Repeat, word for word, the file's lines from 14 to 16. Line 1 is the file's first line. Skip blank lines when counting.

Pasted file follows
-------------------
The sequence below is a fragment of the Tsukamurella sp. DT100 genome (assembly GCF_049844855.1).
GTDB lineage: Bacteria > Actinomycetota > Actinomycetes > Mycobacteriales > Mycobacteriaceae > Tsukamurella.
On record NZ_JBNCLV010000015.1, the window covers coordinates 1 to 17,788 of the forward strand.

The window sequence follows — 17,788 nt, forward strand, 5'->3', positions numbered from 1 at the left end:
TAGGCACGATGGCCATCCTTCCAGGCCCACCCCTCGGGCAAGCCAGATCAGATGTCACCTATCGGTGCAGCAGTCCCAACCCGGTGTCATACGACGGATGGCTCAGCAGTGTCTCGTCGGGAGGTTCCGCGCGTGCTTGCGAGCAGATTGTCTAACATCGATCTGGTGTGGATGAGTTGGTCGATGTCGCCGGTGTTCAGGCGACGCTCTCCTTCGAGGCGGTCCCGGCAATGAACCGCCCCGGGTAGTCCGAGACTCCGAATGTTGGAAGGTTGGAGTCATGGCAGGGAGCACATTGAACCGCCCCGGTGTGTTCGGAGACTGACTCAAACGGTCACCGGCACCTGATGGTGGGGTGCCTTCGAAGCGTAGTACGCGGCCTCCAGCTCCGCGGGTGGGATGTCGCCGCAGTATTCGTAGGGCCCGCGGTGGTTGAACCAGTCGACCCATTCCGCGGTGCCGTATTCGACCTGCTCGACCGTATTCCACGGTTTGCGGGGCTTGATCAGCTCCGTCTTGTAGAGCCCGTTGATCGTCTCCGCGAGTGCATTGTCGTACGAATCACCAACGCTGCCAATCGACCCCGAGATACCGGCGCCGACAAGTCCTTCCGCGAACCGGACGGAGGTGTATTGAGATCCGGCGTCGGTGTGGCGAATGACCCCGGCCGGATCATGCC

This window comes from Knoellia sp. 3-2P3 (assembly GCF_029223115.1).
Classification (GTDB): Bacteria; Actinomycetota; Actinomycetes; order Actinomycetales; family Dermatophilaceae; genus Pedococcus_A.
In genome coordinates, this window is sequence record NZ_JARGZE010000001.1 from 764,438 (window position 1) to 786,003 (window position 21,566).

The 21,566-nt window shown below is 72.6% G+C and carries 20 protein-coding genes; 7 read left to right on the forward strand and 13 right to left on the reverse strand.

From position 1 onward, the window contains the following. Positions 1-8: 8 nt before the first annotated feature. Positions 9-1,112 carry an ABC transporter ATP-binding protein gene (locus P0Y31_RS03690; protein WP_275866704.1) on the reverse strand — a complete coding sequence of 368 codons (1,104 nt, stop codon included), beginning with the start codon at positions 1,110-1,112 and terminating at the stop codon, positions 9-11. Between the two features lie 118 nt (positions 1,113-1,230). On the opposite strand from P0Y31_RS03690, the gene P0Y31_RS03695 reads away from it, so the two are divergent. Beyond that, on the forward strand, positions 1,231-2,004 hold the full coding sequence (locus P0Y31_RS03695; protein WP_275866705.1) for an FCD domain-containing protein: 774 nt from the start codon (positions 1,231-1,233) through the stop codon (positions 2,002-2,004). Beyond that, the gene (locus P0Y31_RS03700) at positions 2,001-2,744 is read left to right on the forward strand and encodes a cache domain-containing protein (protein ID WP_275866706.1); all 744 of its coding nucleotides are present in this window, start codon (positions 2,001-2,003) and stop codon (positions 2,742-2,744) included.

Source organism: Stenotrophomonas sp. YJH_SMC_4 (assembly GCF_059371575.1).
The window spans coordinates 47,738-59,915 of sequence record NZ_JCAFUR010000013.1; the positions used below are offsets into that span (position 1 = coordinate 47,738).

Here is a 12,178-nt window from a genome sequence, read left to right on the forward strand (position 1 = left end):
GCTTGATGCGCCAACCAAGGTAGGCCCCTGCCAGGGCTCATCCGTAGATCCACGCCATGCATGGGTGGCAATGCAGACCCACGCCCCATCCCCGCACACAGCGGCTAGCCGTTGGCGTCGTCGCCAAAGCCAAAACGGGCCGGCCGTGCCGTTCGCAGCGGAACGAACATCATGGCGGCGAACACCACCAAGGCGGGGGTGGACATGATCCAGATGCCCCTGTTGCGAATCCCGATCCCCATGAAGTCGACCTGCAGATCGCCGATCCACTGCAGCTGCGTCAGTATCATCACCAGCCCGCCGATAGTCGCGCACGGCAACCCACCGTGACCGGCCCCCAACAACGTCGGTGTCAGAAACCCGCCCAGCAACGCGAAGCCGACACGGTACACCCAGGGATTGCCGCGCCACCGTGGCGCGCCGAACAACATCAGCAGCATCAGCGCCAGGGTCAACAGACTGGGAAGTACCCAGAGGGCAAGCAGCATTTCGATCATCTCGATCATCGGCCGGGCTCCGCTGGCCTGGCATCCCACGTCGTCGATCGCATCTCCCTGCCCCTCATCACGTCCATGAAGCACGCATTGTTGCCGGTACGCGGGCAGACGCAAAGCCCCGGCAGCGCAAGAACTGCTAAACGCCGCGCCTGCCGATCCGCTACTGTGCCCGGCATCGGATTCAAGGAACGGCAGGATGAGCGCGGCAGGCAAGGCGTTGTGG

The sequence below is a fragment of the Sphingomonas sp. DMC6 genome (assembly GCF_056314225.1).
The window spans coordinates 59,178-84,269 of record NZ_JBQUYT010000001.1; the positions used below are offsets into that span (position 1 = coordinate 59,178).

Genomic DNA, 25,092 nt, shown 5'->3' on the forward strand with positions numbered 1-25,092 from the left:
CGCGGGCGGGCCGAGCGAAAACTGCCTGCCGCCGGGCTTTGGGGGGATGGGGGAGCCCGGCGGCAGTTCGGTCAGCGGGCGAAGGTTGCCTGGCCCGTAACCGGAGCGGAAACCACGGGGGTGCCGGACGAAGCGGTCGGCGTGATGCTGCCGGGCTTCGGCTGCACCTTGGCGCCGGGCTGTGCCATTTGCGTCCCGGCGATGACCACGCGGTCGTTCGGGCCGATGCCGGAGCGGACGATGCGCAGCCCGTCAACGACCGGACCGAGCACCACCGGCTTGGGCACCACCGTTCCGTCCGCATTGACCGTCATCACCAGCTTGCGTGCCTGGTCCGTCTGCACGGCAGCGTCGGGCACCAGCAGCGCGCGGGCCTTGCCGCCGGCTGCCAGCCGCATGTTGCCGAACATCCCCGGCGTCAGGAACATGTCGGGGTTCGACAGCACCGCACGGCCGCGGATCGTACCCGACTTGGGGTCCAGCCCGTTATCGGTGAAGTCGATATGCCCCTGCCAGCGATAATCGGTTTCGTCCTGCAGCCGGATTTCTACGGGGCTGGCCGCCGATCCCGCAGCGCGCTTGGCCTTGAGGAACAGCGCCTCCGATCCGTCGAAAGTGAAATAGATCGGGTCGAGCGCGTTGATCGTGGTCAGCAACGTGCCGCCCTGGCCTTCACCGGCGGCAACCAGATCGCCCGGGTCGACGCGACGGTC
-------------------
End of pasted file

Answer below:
GCTTGATGCGCCAACCAAGGTAGGCCCCTGCCAGGGCTCATCCGTAGATCCACGCCATGCATGGGTGGCAATGCAGACCCACGCCCCATCCCCGCACACAGCGGCTAGCCGTTGGCGTCGTCGCCAAAGCCAAAACGGGCCGGCCGTGCCGTTCGCAGCGGAACGAACATCATGGCGGCGAACACCACCAAGGCGGGGGTGGACATGATCCAGATGCCCCTGTTGCGAATCCCGATCCCCATGAAGTCGACCTGCAGATCGCCGATCCACTGCAGCTGCGTCAGTATCATCACCAGCCCGCCGATAGTCGCGCACGGCAACCCACCGTGACCGGCCCCCAACAACGTCGGTGTCAGAAACCCGCCCAGCAACGCGAAGCCGACACGGTACACCCAGGGATTGCCGCGCCACCGTGGCGCGCCGAACAACATCAGCAGCATCAGCGCCAGGGTCAACAGACTGGGAAGTACCCAGAGGGCAAGCAGCATTTCGATCATCTCGATCATCGGCCGGGCTCCGCTGGCCTGGCATCCCACGTCGTCGATCGCATCTCCCTGCCCCTCATCACGTCCATGAAGCACGCATTGTTGCCGGTACGCGGGCAGACGCAAAGCCCCGGCAGCGCAAGAACTGCTAAACGCCGCGCCTGCCGATCCGCTACTGTGCCCGGCATCGGATTCAAGGAACGGCAGGATGAGCGCGGCAGGCAAGGCGTTGTGG

The sequence below is a fragment of the Sphingomonas sp. DMC6 genome (assembly GCF_056314225.1).
The window spans coordinates 59,178-84,269 of record NZ_JBQUYT010000001.1; the positions used below are offsets into that span (position 1 = coordinate 59,178).